For to many people the mention of “intelligence” with “Newfoundland dog” is an oxymoron. When authors rate the intelligence of the different breeds, they often use a mechanical criteria such as performance in obedience trials to rank the canines. I have to admit that if that is the criteria, Newfs definitely won’t be in the top 10. This was made clear to me in my first obedience course in the summer of 1976. To this day I’ll never forget the words of the instructor when he was teaching us to have our dogs sit automatically when we stopped. He would say “Wait three seconds and then correct them; for Newfies, wait five seconds.” Then they tried to get the Newfs to sit straight. Well I soon found out that that would take more effort than it would to teach the Newf all about dog carting and water rescue. If you can’t guess where my efforts went, let me tell you that my favourite Newfie statuette (and I have a lot of them) is one depicting the Newf sitting, as they usually do, crooked on one haunch.
In my humble opinion, anything involving rote learning, like obedience trials and drill in the army, impressive as it is, does not represent intelligence. Real intelligence involves solving problems that you haven’t encountered before and such ability is important for a dog that is renown for rescuing people and as a guardian of children.
There is a lot of anecdotal evidence showing the intelligence of Newfoundland dogs; however many of them involve water rescues and people simply put this down to instincts. The land based rescues are a little harder to explain away, especially if the Newf is not being guided by a human. My favourite story involves a Newfie bitch who was given a hero award by the Newfoundland Club of America. On a blizzardy day this Newf was put out in her fenced back yard. A little while later, the family received a phone call from a neighbour expressing gratitude for the dog saving their young girl’s life. The family looked out in the yard, saw their Newf and at first, were incredulous. The neighbour’s daughter had been caught outside in the snowstorm away from her house. She couldn’t see at all and was not even able to stand up in the driving snowstorm. The Newf somehow got over the fence and came to her aid. She helped the little girl stand up and then supported her as she brought her to the door of her house and then returned to her yard.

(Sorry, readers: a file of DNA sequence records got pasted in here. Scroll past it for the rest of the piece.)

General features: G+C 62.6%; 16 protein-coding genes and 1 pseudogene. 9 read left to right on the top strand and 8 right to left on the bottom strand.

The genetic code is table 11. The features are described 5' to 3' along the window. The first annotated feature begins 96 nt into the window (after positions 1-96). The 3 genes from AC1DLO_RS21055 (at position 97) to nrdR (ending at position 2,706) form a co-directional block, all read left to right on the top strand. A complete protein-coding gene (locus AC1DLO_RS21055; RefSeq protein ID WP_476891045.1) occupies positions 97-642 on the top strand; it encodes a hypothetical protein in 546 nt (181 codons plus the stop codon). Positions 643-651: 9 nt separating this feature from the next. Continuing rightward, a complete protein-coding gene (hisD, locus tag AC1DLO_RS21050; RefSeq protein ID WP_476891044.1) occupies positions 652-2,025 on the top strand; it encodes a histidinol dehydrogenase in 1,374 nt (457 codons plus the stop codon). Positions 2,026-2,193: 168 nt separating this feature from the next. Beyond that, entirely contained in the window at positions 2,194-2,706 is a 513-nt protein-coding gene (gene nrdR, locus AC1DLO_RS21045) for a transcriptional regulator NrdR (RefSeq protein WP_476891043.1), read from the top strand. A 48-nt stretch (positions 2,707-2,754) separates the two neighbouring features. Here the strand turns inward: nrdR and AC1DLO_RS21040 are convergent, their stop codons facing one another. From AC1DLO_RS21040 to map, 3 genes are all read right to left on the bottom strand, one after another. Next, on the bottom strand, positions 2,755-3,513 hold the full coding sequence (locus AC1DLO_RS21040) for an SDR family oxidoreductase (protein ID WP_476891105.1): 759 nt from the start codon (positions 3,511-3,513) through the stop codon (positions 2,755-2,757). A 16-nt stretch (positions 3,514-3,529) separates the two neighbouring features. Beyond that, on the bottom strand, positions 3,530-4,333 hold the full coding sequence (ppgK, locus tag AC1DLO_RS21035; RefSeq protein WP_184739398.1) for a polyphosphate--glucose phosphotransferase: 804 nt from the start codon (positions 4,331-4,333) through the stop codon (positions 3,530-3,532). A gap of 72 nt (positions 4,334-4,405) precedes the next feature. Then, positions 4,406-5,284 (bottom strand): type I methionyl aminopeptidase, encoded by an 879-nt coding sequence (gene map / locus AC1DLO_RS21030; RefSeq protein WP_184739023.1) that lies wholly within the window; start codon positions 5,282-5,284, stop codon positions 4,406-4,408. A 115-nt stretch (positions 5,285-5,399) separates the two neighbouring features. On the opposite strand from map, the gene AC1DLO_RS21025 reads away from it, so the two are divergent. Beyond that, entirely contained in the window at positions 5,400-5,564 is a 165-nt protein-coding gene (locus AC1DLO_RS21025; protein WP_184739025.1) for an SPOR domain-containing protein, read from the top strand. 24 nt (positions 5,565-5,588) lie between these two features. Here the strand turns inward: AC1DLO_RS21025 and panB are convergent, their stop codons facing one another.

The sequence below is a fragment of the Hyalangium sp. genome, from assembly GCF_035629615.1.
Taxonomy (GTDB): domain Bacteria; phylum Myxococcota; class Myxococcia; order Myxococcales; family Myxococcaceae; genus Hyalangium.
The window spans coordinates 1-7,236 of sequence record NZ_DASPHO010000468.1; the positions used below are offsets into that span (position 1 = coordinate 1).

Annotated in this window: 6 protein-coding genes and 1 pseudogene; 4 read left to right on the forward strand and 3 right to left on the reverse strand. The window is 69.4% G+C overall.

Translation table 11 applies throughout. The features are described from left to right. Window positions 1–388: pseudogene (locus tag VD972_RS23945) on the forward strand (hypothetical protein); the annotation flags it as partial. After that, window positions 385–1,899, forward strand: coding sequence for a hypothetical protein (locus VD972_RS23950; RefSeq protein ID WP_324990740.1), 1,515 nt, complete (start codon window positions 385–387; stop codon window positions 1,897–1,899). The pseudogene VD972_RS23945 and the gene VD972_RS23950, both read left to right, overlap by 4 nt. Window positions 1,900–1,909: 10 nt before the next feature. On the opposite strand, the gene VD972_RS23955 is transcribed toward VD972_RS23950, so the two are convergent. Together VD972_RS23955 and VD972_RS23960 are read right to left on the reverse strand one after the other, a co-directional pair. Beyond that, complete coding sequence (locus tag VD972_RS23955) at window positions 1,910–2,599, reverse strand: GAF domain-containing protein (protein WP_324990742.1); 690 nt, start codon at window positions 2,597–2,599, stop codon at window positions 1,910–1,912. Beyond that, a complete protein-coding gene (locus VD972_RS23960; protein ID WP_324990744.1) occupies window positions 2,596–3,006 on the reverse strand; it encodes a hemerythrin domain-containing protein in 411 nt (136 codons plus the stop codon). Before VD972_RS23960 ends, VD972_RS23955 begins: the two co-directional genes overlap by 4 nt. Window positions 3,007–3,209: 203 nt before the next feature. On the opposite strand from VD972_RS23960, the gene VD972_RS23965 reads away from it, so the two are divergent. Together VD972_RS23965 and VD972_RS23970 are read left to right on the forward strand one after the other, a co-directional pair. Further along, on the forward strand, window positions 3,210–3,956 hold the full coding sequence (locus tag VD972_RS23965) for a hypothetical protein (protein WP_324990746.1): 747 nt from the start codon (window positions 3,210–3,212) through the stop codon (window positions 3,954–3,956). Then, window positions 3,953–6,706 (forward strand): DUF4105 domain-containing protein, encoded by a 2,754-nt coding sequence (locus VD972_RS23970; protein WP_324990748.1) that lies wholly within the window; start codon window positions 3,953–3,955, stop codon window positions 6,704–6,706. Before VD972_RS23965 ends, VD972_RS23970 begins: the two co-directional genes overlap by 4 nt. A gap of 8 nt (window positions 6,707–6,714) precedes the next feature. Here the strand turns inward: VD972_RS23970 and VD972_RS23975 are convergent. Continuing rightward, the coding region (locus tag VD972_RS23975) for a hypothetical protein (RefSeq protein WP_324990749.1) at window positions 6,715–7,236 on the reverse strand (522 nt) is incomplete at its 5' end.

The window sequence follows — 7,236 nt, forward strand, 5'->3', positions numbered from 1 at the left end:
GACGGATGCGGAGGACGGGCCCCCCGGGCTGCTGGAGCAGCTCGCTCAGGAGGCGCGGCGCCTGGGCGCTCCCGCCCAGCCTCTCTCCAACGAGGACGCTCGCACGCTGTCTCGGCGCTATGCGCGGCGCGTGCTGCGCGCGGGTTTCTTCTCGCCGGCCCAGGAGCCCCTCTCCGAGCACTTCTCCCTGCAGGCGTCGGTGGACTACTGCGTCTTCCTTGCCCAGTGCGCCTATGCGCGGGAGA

Of course, Newfs are demonstrating their intelligence in back yards everywhere and at any age. Linda and Blake Smith of Keswick, Ontario have a Newfie puppy named Moses. He lets them know when he wants to go in the fenced yard much like any other dog. However, when he wants back in, he figured out all by himself that all he had to do was ring the doorbell. Yes he pushes the button but exactly how is unknown as no one has ever seen him do it. And if the Smiths don’t let him right away, he continues to ring the bell until they do. Now that’s a smart Newf who has his owners well trained.
Peter Maniate has been writing columns for the Newf News, the magazine of the Newfoundland Dog Club of Canada, since 1979. In 1996 he started writing a Newfoundland dog column in the Breedlines section of Dogs in Canada magazine on behalf of the Newfoundland Dog Club of Canada. When Dogs in Canada ceased publication at the end of 2011 he continued the Breedlines column in the Newf Newfs.
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